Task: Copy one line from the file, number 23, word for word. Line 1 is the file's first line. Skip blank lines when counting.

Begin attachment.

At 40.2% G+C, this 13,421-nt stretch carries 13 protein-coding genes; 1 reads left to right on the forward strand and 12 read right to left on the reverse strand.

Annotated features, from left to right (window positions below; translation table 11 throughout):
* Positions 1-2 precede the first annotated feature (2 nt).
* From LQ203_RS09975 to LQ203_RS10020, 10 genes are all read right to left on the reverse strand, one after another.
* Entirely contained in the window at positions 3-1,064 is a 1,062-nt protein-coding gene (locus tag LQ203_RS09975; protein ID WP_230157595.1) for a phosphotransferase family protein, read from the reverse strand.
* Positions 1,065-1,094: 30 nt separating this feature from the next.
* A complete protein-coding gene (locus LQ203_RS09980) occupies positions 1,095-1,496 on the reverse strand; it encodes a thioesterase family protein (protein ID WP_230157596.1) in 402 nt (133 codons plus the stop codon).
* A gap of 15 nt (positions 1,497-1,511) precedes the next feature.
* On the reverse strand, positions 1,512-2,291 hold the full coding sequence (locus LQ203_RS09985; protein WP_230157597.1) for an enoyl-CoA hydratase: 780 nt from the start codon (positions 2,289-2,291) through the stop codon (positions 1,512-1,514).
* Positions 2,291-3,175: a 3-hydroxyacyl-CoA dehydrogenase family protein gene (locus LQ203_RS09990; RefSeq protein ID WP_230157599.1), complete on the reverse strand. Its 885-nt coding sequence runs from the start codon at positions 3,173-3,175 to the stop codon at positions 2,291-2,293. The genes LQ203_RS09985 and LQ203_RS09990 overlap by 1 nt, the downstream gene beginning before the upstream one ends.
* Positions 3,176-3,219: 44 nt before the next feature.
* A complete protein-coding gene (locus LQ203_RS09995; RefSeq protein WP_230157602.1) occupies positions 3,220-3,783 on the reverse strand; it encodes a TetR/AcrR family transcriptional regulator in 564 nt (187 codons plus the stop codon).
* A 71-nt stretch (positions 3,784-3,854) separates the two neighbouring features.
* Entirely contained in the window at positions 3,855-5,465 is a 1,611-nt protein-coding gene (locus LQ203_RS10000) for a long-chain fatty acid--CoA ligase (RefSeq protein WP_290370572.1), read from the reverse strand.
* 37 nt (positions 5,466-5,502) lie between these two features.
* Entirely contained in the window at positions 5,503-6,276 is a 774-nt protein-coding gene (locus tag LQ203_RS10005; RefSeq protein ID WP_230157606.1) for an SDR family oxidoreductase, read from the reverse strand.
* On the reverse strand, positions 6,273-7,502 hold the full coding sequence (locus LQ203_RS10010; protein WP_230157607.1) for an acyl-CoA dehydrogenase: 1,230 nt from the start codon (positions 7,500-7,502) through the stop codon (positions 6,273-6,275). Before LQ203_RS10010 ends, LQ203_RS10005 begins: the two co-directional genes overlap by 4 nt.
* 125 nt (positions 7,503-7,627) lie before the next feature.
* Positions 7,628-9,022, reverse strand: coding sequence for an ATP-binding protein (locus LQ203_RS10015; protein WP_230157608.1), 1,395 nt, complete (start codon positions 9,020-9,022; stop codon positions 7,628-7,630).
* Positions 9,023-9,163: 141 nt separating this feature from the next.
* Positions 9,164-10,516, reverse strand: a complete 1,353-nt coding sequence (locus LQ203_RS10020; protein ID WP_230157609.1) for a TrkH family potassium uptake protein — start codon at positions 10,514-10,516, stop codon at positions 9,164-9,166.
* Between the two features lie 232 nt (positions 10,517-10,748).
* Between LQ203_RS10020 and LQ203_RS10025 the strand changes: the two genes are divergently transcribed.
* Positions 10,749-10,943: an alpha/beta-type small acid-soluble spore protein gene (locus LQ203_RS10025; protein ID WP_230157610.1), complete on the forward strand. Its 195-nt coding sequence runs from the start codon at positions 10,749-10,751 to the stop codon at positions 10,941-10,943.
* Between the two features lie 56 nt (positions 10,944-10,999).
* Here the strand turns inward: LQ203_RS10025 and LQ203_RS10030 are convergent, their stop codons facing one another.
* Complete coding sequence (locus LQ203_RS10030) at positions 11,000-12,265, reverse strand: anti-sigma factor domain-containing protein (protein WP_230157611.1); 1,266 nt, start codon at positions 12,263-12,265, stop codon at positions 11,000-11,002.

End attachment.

* Between LQ203_RS10020 and LQ203_RS10025 the strand changes: the two genes are divergently transcribed.